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  1. JDK
  2. JDK-8255978

[windows] os::release_memory may not release the full range



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      On Windows, os::release_memory(p,size) may not actually release the whole region if it contains multiple mappings. This may cause memory bloat or runaway leaks or errors which look like failed mappings to specific wish addresses.


      On Windows, memory mappings are established with VirtualAlloc() [1] and released with VirtualFree() [2]. In constrast to POSIX munmap(), VirtualFree() can only release a single full range established with VirtualAlloc(). It cannot release multiple ranges, or parts of a range.

      The Windows implementation of os::release_memory(p, size) [3] calls VirtualFree(p, NULL, MEM_RELEASE) - it ignores the size parameter and releases whatever mapping happens to start at p:

      bool os::pd_release_memory(char* addr, size_t bytes) {
        return VirtualFree(addr, 0, MEM_RELEASE) != 0;

      ... which assumes that the given range size corresponds to the size of a mapping starting at p.

      This may be incorrect:

      1) For NUMA-friendly allocation, we allocate memory in stripes, each stripe individually allocated.
      2) For +UseLargePagesIndividualAllocation we do the same
      3) apart from that, the given region size may just be wrong. Since we never check these, we may never have noticed. I am currently running tests to find out if we have other mismatched releases.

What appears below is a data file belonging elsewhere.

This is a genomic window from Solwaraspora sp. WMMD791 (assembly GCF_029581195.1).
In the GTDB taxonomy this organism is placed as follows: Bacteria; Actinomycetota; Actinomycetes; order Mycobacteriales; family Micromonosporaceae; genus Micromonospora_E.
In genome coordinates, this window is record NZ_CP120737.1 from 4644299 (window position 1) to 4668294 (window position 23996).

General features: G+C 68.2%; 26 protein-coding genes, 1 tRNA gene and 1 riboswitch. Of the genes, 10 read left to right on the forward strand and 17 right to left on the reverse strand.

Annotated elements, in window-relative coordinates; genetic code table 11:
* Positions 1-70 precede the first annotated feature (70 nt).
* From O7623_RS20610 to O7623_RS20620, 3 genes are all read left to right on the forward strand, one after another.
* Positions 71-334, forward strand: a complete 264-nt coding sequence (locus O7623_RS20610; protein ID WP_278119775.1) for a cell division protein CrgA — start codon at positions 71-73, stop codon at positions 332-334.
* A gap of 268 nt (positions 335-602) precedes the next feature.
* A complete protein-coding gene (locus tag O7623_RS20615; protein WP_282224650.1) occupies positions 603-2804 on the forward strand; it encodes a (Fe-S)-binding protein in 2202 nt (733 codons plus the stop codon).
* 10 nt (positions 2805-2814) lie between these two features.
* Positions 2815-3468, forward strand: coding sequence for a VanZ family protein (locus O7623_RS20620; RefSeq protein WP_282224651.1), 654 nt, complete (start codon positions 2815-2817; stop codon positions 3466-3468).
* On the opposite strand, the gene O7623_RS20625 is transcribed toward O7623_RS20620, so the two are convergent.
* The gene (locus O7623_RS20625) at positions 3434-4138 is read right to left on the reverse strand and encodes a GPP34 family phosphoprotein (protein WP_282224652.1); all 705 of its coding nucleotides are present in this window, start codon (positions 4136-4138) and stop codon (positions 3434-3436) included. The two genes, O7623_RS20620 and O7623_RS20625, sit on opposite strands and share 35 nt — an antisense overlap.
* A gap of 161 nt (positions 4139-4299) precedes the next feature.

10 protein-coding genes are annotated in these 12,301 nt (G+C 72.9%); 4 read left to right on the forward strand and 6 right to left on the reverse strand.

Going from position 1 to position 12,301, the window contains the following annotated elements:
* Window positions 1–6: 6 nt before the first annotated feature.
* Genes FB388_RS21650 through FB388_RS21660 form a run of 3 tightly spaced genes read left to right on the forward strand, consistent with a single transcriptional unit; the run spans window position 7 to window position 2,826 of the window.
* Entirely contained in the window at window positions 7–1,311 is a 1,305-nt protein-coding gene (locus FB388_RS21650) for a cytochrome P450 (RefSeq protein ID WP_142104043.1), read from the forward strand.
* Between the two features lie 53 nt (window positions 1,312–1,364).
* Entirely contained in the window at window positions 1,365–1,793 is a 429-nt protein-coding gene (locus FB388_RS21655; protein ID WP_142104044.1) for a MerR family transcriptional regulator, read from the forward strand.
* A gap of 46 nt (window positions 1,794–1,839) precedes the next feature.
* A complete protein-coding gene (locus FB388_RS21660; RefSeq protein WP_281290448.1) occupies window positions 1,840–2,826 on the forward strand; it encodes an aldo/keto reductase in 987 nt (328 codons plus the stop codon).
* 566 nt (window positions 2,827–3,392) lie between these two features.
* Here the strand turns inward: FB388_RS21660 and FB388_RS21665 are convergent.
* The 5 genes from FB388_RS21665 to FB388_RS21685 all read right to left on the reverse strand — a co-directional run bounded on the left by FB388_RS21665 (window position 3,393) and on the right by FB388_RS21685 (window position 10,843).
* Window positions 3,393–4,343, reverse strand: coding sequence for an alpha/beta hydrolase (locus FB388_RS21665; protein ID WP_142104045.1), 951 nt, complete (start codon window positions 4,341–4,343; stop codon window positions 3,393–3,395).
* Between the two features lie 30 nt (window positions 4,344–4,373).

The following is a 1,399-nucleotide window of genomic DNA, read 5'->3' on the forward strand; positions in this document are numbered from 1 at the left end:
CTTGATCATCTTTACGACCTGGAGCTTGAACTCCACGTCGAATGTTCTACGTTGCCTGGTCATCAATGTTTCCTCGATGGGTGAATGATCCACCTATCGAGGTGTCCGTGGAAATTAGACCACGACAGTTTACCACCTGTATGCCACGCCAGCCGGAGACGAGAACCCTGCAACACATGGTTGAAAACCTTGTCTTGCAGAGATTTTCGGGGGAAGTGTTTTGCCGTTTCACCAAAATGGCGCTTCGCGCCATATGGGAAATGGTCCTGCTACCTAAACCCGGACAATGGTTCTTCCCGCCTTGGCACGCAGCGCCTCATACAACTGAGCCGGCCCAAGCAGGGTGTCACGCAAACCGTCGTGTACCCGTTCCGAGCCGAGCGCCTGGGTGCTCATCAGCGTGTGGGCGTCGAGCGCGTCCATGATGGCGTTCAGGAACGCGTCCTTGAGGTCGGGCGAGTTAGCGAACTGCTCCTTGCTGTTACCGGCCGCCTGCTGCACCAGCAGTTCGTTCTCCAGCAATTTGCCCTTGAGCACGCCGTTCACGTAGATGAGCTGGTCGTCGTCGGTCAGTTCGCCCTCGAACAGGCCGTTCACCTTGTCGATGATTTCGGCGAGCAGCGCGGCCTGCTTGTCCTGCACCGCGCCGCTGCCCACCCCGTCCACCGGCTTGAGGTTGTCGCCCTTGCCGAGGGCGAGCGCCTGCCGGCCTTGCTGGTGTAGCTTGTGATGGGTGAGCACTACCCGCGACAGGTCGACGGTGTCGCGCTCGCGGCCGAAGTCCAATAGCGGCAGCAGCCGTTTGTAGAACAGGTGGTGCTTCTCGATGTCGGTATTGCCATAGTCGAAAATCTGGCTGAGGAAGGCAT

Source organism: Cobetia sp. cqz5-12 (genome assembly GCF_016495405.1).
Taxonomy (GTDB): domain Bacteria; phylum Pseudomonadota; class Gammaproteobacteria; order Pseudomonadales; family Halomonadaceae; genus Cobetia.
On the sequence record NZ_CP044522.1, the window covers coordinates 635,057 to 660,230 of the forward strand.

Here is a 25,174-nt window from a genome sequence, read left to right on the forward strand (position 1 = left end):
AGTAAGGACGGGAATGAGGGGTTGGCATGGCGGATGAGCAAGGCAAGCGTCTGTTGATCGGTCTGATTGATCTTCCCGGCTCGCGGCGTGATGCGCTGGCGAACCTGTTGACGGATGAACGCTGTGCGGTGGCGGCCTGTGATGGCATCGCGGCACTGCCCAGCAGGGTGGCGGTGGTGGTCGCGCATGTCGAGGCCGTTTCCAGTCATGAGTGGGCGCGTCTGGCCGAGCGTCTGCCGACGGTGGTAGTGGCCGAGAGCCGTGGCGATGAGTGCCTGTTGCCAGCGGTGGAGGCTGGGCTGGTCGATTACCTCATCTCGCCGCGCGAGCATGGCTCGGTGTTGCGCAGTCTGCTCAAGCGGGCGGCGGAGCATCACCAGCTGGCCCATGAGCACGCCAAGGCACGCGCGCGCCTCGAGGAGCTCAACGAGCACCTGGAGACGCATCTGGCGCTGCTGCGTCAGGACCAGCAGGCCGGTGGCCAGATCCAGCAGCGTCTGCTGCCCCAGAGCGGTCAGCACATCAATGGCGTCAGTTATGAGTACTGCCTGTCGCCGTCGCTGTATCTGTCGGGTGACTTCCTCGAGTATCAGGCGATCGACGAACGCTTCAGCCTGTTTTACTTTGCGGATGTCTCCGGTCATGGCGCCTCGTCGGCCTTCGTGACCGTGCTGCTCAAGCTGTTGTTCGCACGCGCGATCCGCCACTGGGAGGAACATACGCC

For cases (1) and (2), we would just release the first stripe in that striped range, leaving the rest of the mappings intact. This is not immediately noticeable, since VirtualFree() returns success. And even if it did not, we usually ignore the return code of os::release_memory().

      The problem is aggrevated since, on Windows, we often employ an "optimistically-release-and-remap" approach: since mappings are undivisible, if one wants to change their size, split them or similar, one has to follow this sequence:

      a) release old allocation
      b) place into the now vacated address room one or more new allocations

      This is not guaranteed to work, since between (a) and (b) someone may have grabbed the address space. We live with that since there is no way to do this differently.

      When used on a range which contains multiple mappings, this technique is almost guaranteed to fail. In that case, (a) would only release the first mapping in the range. (b) would almost certainly fail since most of the original range would still be mapped.

      Examples of these technique in os_windows.cpp:
      - os::split_reseved_memory() (see also [4])
      - map_or_reserve_memory_aligned()
      - os::replace_existing_mapping_with_file_mapping()

      This can manifest as small memory leak or inability to attach to a given wish address. It could also result in a viscous loop ([5], [6]) and result in ballooning and native OOMs.


      Solution would be to change os::release_memory() to use VirtualQuery to query the mappings in that range and release them individually. We should this only for cases where we know multi-map reservations can exist, e.g. NUMA or LP. Otherwise we should assert (guarantee?) that the range given to os::release_memory() has an exact match at the OS level.


      AFAICS this is an old issue, dating back to at least jdk 8.

      [1] https://docs.microsoft.com/en-us/windows/win32/api/memoryapi/nf-memoryapi-virtualalloc
      [2] https://docs.microsoft.com/en-us/windows/win32/api/memoryapi/nf-memoryapi-virtualfree
      [3] https://github.com/openjdk/jdk/blob/5dfb42fc68099278cbc98e25fb8a91fd957c12e2/src/hotspot/os/windows/os_windows.cpp#L3394
      [4] https://bugs.openjdk.java.net/browse/JDK-8253649
      [5] https://github.com/openjdk/jdk/blob/5dfb42fc68099278cbc98e25fb8a91fd957c12e2/src/hotspot/os/windows/os_windows.cpp#L3150
      [6] https://bugs.openjdk.java.net/browse/JDK-8255954


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              stuefe Thomas Stuefe
              stuefe Thomas Stuefe
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